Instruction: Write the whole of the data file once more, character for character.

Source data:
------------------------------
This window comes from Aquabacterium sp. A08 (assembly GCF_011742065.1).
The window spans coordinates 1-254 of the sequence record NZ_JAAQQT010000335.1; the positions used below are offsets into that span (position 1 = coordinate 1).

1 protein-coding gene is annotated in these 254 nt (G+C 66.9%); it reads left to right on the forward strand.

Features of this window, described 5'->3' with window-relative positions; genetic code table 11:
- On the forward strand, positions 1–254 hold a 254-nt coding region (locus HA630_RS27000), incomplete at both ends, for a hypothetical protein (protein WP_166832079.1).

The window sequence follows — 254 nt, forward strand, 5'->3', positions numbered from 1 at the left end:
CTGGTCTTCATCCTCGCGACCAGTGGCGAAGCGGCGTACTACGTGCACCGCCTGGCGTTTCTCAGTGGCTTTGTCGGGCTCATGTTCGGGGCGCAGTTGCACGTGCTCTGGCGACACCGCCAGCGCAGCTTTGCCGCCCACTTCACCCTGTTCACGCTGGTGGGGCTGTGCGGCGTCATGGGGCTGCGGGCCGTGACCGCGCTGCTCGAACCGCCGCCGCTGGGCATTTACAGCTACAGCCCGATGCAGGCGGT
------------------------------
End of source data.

This window comes from Aquabacterium sp. A08 (assembly GCF_011742065.1).
The window spans coordinates 1-254 of the sequence record NZ_JAAQQT010000335.1; the positions used below are offsets into that span (position 1 = coordinate 1).

1 protein-coding gene is annotated in these 254 nt (G+C 66.9%); it reads left to right on the forward strand.

Features of this window, described 5'->3' with window-relative positions; genetic code table 11:
- On the forward strand, positions 1–254 hold a 254-nt coding region (locus HA630_RS27000), incomplete at both ends, for a hypothetical protein (protein WP_166832079.1).

The window sequence follows — 254 nt, forward strand, 5'->3', positions numbered from 1 at the left end:
CTGGTCTTCATCCTCGCGACCAGTGGCGAAGCGGCGTACTACGTGCACCGCCTGGCGTTTCTCAGTGGCTTTGTCGGGCTCATGTTCGGGGCGCAGTTGCACGTGCTCTGGCGACACCGCCAGCGCAGCTTTGCCGCCCACTTCACCCTGTTCACGCTGGTGGGGCTGTGCGGCGTCATGGGGCTGCGGGCCGTGACCGCGCTGCTCGAACCGCCGCCGCTGGGCATTTACAGCTACAGCCCGATGCAGGCGGT